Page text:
This post has been updated in 2024 according to the USA Pickleball Official Rulebook (2024).
It’s a common refrain heard at YMCA’s and rec centers wherever pickleball is played: “Your pickleball serve is illegal!” And, unfortunately, the illegal serve accusations frequently come from those who have never even picked up an official rulebook (and, more than likely, from those who were not able to successfully return the serve in the first place). Recently, the controversy enveloped my dad and his volley serve.
In April – after seemingly several years of “resistance” – my mom and dad started playing pickleball. They joined their local senior center and now play a couple of times a week.
Pickleball Serving Rules – the “Controversy”
As is the case with many beginners, “mastering” the pickleball serve had been a challenge. What made it even more challenging, however, was the fact that several of the people at the senior center were telling my dad that he had an illegal serve – and he needed to change his serving motion. Shown immediately below is a video of his volley serve. Is it a legal serve? Or is it an illegal serve?
Let’s Go to the Videotape – How my Dad Hits his Pickleball Volley Serve
Last week I visited my parents and played with them for the first time since they picked up the sport. Like any good son, I videotaped my Dad’s volley serve to better determine its legality – or illegality as some have said.
USA Pickleball Official Rulebook (2024)
Before analyzing the motion from the videotape, here’s what the 2024 USA Pickleball Official Rulebook says about the volley serve:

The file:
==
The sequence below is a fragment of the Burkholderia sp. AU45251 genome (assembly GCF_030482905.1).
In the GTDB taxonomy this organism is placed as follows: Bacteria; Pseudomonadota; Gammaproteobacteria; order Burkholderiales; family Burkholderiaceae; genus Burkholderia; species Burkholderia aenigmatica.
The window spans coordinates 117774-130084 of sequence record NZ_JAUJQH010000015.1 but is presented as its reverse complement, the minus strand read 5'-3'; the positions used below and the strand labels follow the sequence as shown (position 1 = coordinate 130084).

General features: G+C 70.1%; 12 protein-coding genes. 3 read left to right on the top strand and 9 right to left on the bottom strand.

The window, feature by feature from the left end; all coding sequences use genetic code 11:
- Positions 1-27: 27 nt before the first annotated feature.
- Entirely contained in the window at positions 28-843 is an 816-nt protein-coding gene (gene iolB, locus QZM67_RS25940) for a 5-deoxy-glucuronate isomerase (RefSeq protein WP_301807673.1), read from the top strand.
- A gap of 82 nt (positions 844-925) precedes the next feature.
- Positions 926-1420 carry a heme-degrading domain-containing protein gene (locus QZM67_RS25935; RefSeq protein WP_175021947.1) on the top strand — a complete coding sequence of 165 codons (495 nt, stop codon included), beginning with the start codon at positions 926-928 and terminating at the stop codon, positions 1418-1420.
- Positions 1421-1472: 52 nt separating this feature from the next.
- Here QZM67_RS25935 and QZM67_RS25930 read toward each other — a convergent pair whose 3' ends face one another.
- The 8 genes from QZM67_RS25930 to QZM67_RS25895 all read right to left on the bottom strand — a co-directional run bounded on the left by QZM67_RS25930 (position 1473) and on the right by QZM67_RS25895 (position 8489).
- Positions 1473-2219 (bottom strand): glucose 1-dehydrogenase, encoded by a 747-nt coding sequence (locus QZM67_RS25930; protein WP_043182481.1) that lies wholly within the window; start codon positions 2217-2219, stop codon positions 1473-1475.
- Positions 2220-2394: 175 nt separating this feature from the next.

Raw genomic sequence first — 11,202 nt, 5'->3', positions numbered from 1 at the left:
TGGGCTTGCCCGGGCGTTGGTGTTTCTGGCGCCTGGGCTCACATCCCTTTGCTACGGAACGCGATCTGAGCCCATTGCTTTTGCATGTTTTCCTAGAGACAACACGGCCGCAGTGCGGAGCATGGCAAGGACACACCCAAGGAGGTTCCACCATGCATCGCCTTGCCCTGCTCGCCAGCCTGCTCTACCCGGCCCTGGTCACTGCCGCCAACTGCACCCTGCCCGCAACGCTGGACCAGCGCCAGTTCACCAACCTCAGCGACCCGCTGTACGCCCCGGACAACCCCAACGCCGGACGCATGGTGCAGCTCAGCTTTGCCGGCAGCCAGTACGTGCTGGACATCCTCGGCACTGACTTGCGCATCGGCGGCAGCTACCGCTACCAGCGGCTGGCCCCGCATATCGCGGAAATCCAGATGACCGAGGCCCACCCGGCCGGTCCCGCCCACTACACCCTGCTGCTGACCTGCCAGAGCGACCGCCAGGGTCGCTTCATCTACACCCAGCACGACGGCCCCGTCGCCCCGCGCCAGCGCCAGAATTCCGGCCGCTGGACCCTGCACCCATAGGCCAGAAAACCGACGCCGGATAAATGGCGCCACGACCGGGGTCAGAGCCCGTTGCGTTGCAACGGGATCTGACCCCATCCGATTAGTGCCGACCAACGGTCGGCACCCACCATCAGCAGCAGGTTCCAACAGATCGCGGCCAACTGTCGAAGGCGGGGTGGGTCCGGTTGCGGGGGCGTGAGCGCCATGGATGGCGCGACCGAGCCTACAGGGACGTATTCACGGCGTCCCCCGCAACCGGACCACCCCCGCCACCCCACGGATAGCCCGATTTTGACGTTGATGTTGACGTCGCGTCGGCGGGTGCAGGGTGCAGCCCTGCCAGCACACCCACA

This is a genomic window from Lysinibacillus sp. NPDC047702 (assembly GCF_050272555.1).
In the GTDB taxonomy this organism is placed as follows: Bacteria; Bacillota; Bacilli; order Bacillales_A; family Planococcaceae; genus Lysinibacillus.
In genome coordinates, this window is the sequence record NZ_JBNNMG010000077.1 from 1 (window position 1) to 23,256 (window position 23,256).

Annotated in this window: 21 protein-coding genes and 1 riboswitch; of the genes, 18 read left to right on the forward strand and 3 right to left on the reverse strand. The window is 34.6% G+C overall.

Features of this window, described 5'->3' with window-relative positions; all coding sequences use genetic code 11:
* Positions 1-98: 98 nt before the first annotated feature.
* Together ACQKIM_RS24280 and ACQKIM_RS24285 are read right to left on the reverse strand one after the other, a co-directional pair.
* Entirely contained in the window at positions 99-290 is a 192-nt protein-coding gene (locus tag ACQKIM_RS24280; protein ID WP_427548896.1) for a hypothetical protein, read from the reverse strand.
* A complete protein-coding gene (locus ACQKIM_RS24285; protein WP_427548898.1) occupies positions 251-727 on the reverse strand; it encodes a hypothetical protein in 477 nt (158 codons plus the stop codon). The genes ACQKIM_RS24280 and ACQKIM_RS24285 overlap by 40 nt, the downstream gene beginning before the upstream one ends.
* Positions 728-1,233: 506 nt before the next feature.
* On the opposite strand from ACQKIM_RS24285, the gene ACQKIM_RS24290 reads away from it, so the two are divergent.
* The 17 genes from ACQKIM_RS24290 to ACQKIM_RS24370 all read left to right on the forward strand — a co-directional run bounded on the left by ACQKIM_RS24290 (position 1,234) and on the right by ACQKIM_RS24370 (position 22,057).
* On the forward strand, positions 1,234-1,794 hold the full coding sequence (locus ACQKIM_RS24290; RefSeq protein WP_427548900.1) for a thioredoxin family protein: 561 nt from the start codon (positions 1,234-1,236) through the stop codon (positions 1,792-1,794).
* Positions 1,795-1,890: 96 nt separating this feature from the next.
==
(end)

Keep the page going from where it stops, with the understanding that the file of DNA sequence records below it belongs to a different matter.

The server’s arm must be moving in an upward arc at the time the ball is struck with the paddle.
The highest point of the paddle head must not be above the highest part of the wrist (where the wrist joint bends) when the paddle strikes the ball.
Contact with the ball must not be made above the waist.
The Verdict – Legal Serve!
As you can see when pausing the videotape, all three criteria are met – the arm is moving in an upward arc, contact is made below the waist and the highest part of the paddle is not above the wrist. Therefore, this is a legal serve – and it’s a pretty darn good one at that! Nice serve, Dad!
A Note about the Volley Serve and the Drop Serve
Back in 2022, the rules committee permanently added the drop serve as an additional legal service option. The drop serve allows a player to drop the ball and hit the serve after it bounces without adhering to the three criteria of arm movement in an upward arc, paddle below the wrist at contact, and contact below the waist.
While I wouldn’t advise my dad to switch from the volley serve to the drop serve (because of the principle of the matter is his volley serve is, indeed, legal), it would nevertheless remove the controversy.
See you on the courts!
Todd is the talent behind PickleballMAX. He knows pickleball and demonstrates it on the court as a 4.5 – 5.0 player. In addition to creating content and running the PickleballMAX business, Todd is IPTPA Level II certified. As an instructor at the Ohio Pickleball Academy, he instructs students and runs adult and youth clinics. He also manages tournament desks throughout the tri state for tournaments ranging from 100-500 participants.